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. 2012 Apr 4;104(7):541-8.
doi: 10.1093/jnci/djs136. Epub 2012 Mar 14.

Impact of Reduced Tobacco Smoking on Lung Cancer Mortality in the United States During 1975-2000

Free PMC article

Impact of Reduced Tobacco Smoking on Lung Cancer Mortality in the United States During 1975-2000

Suresh H Moolgavkar et al. J Natl Cancer Inst. .
Free PMC article


Background: Considerable effort has been expended on tobacco control strategies in the United States since the mid-1950s. However, we have little quantitative information on how changes in smoking behaviors have impacted lung cancer mortality. We quantified the cumulative impact of changes in smoking behaviors that started in the mid-1950s on lung cancer mortality in the United States over the period 1975-2000.

Methods: A consortium of six groups of investigators used common inputs consisting of simulated cohort-wise smoking histories for the birth cohorts of 1890 through 1970 and independent models to estimate the number of US lung cancer deaths averted during 1975-2000 as a result of changes in smoking behavior that began in the mid-1950s. We also estimated the number of deaths that could have been averted had tobacco control been completely effective in eliminating smoking after the Surgeon General's first report on Smoking and Health in 1964.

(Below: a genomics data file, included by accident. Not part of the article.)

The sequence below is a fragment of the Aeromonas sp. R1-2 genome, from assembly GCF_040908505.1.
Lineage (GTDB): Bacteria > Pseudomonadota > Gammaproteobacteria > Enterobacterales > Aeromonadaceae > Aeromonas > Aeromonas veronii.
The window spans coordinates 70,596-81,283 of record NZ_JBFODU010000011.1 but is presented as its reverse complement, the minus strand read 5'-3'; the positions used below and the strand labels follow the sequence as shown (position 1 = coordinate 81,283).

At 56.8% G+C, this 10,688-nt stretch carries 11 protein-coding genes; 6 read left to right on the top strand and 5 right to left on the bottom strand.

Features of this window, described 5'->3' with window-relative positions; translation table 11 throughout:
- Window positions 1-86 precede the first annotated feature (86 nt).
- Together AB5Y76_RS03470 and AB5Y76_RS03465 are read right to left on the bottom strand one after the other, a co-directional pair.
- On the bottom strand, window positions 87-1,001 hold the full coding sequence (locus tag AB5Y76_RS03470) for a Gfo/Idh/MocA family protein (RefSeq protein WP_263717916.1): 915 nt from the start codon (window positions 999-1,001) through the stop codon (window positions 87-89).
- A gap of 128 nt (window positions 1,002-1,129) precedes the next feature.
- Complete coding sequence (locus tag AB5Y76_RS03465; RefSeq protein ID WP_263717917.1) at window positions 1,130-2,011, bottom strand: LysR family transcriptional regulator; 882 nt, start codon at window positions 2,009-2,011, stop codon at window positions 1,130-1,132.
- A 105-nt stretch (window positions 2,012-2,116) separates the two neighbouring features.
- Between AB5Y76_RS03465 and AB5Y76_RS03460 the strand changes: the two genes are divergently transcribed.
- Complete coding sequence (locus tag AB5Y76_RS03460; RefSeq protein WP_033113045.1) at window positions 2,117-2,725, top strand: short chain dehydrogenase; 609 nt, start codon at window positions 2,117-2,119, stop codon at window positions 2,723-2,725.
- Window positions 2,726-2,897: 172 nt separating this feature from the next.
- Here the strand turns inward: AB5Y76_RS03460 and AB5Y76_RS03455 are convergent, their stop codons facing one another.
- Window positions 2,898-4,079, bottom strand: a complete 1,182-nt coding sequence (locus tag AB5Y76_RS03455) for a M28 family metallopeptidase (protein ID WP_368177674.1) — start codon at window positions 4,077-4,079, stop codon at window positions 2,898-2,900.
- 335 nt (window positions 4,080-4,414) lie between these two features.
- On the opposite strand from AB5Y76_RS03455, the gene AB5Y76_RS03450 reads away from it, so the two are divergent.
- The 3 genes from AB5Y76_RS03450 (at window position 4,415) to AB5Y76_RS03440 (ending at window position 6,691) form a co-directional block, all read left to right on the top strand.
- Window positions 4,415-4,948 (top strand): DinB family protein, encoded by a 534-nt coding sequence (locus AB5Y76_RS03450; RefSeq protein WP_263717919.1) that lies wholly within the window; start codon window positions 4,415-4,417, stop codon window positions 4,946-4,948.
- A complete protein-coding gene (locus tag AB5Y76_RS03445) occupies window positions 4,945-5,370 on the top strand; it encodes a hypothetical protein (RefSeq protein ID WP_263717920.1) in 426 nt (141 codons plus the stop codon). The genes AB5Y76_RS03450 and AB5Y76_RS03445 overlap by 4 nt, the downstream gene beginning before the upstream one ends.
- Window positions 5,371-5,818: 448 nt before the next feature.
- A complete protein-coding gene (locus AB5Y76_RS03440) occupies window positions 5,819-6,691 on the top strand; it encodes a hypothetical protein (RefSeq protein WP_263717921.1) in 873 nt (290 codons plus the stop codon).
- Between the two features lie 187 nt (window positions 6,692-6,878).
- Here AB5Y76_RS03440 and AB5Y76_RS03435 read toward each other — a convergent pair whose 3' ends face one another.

Results: Approximately 795,851 US lung cancer deaths were averted during the period 1975-2000: 552,574 among men and 243,277 among women. In the year 2000 alone, approximately 70,218 lung cancer deaths were averted: 44,135 among men and 26,083 among women. However, these numbers are estimated to represent approximately 32% of lung cancer deaths that could have potentially been averted during the period 1975-2000, 38% of the lung cancer deaths that could have been averted in 1991-2000, and 44% of lung cancer deaths that could have been averted in 2000.

Conclusions: Our results reflect the cumulative impact of changes in smoking behavior since the 1950s. Despite a large impact of changing smoking behaviors on lung cancer deaths, lung cancer remains a major public health problem. Continued efforts at tobacco control are critical to further reduce the burden of this disease.


Figure 1
Figure 1
Process shared by all models. Population and smoking inputs were used to develop the smoking history generator, which, in turn, simulates detailed individual-level smoking and other-cause mortality histories. These individual histories were used by each of the modeling groups to estimate lung cancer mortality rates in the population.
Figure 2
Figure 2
Percentage of current smokers in the US population by sex and birth cohort, assuming three different tobacco control scenarios. This is one of the outputs that can be generated from the smoking history generator. The output from the actual tobacco control scenario describes the observed data well (not shown).
Figure 3
Figure 3
Lung cancer death rates and counts for men and women aged 30-84 years as observed and for modeled tobacco control scenarios. ATC = Actual Tobacco Control; CTC = Complete Tobacco Control; NTC = No Tobacco Control.

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